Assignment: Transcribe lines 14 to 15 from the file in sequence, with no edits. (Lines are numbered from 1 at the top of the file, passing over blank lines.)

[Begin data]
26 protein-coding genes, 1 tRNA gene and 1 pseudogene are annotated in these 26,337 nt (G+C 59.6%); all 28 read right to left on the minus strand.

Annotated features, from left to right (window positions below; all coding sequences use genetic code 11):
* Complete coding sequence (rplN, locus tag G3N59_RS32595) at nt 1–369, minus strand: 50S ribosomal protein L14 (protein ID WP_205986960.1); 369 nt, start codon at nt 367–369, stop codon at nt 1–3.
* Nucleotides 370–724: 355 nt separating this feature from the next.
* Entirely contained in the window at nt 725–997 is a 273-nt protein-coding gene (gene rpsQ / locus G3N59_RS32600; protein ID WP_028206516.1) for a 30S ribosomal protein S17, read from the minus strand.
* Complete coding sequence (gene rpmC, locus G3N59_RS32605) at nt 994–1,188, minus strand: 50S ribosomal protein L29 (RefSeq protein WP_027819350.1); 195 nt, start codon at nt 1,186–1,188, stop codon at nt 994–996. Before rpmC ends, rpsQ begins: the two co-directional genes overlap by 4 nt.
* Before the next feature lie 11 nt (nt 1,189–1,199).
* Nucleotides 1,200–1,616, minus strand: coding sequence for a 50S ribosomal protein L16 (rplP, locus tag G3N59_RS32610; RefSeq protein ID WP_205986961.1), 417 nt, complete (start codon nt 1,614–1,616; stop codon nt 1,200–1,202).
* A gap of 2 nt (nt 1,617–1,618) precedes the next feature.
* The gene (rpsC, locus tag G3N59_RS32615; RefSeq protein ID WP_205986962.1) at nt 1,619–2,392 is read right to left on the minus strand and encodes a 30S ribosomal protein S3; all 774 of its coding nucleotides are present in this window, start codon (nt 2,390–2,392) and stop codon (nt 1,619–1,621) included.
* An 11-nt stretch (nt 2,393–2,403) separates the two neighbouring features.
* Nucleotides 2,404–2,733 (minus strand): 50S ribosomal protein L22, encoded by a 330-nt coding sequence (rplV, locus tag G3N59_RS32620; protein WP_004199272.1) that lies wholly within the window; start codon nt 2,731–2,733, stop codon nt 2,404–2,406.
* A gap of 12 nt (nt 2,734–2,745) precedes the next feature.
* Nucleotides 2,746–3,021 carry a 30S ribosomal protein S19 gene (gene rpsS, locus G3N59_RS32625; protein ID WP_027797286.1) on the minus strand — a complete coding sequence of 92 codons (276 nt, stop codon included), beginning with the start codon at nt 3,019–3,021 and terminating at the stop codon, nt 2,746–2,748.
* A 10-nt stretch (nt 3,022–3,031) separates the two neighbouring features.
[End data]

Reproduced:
* Nucleotides 2,746–3,021 carry a 30S ribosomal protein S19 gene (gene rpsS, locus G3N59_RS32625; protein ID WP_027797286.1) on the minus strand — a complete coding sequence of 92 codons (276 nt, stop codon included), beginning with the start codon at nt 3,019–3,021 and terminating at the stop codon, nt 2,746–2,748.
* A 10-nt stretch (nt 3,022–3,031) separates the two neighbouring features.